Also known as milk thistle, this extract has a great deal of research showing it has many medical health applications when taken orally, owing to the anti-inflammatory, cell-communicating, and antioxidant effects of its main chemical seed constituent, silymarin. Although the bulk of research for lady’s thistle concerns oral administration, emerging research indicates it has skin-care applications, too.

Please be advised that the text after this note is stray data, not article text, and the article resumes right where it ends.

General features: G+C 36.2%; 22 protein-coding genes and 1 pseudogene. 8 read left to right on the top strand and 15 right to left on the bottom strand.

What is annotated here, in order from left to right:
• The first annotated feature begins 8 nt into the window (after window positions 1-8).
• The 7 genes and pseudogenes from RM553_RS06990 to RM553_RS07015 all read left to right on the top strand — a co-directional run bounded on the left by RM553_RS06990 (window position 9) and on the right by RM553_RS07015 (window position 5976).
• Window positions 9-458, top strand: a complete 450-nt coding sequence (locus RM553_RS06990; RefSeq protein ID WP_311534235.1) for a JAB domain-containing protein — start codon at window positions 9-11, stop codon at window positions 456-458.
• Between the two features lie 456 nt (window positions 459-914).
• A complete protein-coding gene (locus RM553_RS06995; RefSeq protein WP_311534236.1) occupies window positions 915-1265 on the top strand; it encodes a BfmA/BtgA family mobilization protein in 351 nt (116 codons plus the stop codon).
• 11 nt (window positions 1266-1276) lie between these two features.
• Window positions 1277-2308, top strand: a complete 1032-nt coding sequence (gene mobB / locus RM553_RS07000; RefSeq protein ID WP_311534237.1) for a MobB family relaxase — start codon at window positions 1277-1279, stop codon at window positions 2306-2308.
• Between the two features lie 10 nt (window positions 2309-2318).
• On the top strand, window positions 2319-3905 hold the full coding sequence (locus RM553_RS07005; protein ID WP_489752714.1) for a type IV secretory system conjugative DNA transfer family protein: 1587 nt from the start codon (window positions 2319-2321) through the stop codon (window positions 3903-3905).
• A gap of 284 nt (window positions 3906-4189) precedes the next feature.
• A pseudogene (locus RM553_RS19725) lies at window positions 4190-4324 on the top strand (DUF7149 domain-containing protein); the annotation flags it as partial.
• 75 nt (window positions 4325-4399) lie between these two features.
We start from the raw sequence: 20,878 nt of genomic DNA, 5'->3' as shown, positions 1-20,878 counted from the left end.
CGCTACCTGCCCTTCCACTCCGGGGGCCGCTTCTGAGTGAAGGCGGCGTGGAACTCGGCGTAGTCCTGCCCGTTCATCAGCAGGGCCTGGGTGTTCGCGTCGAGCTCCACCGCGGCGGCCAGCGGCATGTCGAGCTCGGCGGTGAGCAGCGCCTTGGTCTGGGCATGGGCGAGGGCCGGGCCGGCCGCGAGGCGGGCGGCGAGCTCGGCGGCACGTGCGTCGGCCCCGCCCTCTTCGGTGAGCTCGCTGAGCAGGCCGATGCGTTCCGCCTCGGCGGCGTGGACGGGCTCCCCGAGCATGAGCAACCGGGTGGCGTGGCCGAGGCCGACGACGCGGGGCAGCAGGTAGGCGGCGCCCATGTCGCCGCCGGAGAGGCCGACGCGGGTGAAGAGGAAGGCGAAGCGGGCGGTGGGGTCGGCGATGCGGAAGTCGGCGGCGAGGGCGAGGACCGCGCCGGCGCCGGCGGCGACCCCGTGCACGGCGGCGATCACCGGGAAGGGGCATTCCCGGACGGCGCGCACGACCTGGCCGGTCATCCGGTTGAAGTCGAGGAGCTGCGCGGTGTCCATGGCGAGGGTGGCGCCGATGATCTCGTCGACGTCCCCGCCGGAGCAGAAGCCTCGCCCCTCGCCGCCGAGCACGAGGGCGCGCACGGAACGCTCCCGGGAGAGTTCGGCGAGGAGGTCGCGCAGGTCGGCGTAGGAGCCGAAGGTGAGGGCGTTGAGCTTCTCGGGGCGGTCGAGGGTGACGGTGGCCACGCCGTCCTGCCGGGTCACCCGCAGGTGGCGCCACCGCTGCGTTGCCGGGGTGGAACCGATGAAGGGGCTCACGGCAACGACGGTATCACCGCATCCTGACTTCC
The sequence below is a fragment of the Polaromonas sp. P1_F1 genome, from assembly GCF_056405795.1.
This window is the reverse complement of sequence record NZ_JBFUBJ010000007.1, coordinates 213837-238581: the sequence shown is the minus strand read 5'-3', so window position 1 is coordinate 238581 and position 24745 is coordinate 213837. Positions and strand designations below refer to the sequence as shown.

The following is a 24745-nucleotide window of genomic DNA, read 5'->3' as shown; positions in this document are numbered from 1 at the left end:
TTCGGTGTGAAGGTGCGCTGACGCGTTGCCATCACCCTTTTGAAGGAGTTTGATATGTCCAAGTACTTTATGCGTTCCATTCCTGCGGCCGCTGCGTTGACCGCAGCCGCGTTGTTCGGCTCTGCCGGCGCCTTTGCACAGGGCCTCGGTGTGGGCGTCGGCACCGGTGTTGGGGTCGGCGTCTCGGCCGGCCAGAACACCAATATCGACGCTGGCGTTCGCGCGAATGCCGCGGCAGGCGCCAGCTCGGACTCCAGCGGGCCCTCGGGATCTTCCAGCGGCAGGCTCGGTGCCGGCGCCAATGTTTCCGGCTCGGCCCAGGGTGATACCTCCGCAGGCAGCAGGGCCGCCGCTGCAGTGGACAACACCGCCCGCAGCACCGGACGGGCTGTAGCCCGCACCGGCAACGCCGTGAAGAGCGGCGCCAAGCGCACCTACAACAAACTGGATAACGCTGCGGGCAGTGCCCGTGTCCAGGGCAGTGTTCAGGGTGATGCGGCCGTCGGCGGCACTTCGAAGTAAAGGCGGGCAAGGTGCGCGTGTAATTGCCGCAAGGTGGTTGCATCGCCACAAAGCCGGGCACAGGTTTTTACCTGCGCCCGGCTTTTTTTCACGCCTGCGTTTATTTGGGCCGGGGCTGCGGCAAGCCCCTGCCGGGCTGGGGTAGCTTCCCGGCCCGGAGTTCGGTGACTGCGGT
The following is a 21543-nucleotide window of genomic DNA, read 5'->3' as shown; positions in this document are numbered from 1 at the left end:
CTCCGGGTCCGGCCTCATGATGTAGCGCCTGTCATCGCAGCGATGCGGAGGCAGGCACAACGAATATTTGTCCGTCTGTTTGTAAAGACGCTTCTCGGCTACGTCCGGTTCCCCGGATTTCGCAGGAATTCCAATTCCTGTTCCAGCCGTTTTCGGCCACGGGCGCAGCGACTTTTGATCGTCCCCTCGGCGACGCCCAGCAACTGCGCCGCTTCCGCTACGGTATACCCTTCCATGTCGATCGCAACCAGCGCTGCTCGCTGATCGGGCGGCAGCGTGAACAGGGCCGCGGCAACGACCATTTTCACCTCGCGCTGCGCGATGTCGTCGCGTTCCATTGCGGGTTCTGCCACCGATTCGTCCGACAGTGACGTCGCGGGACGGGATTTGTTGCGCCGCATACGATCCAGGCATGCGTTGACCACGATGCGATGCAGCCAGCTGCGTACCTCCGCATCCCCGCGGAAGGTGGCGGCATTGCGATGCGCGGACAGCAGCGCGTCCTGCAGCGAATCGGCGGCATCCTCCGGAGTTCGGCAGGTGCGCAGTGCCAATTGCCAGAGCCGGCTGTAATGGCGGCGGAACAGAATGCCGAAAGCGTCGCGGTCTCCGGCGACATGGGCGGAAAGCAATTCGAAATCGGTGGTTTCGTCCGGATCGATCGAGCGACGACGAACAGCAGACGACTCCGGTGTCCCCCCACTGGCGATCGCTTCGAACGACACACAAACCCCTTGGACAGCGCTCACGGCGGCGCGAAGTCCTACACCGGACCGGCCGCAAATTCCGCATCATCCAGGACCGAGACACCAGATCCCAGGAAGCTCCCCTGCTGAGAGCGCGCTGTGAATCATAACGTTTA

For example, silymarin’s antioxidant and anti-inflammatory benefits help prevent sun damage and may help boost the protective qualities of sunscreen actives. Silymarin and its major constituent, silibinin are also showing promise as anti-cancer agents to help prevent skin cancer, among other cancers. It does not contain irritating components and is one of many antioxidants to look for when shopping for skin-care products, particularly sunscreens (Sources: International Journal of Oncology, May 2010, pages 1,053–1,060; Anti-Cancer Agents in Medicinal Chemistry, March 2010, pages 189–195; Clinics in Dermatology, September-October 2009, pages 479–484; Photochemistry and Photobiology, March-April 2008, pages 266–271; and www.naturaldatabase.com).